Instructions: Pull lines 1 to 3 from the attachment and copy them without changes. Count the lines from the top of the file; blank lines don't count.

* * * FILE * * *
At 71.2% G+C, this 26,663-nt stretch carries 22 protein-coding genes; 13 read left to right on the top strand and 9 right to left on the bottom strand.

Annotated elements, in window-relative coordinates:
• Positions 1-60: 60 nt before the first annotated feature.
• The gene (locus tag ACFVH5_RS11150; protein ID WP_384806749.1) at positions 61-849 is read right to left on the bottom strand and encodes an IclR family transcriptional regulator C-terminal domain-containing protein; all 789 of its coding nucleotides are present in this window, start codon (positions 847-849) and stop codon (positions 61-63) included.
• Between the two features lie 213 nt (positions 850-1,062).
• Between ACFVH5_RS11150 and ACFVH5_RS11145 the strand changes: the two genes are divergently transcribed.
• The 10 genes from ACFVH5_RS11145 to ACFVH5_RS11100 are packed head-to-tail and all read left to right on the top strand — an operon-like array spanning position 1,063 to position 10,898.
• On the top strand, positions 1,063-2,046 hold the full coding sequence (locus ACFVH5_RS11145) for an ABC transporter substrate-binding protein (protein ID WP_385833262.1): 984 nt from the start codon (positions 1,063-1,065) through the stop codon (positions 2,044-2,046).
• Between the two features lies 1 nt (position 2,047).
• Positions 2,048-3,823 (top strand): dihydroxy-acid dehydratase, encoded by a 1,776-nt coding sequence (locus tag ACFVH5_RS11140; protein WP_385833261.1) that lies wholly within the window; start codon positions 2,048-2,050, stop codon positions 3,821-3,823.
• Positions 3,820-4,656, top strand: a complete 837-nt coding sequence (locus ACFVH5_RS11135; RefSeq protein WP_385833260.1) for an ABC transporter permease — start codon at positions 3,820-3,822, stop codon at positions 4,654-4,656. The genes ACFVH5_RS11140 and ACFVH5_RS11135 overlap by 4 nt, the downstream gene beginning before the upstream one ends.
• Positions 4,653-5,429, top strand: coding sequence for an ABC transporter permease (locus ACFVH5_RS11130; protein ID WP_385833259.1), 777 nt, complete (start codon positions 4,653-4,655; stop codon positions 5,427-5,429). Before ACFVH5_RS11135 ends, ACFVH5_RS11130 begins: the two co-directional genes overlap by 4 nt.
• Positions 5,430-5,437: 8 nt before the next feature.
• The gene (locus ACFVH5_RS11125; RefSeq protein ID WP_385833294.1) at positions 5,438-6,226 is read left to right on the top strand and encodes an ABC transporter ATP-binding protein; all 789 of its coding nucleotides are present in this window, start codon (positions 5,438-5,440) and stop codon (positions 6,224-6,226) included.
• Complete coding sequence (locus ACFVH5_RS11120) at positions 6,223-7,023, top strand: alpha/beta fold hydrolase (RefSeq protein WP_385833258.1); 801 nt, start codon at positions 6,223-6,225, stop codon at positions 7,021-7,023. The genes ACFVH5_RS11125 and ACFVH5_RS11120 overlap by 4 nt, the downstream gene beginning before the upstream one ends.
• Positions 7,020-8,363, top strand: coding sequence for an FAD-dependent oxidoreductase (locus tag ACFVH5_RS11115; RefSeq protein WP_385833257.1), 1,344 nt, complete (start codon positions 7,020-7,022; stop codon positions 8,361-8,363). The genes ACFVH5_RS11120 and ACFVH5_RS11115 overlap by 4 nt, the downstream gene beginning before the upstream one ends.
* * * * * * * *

At 71.2% G+C, this 26,663-nt stretch carries 22 protein-coding genes; 13 read left to right on the top strand and 9 right to left on the bottom strand.

Annotated elements, in window-relative coordinates:
• Positions 1-60: 60 nt before the first annotated feature.